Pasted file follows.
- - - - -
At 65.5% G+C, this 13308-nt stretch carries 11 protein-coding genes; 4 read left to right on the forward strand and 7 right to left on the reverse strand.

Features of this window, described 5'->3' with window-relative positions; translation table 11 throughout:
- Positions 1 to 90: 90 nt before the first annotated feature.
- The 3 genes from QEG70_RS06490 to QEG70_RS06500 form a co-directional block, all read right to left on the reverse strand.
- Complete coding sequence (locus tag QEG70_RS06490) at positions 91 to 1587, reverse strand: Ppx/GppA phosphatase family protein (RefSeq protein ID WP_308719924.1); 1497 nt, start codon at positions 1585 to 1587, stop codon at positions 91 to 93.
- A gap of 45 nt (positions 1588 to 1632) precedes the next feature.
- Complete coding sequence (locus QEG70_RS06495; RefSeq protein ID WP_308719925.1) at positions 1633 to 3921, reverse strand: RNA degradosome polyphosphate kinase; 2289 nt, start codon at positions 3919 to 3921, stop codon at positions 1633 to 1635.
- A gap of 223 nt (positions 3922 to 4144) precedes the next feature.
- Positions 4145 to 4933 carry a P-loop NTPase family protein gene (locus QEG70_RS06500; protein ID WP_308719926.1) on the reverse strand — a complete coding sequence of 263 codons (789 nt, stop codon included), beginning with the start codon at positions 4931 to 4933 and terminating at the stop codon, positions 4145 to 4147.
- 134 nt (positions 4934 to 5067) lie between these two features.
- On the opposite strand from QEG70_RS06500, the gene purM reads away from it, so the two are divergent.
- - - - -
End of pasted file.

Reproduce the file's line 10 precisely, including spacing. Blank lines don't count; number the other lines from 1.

- 134 nt (positions 4934 to 5067) lie between these two features.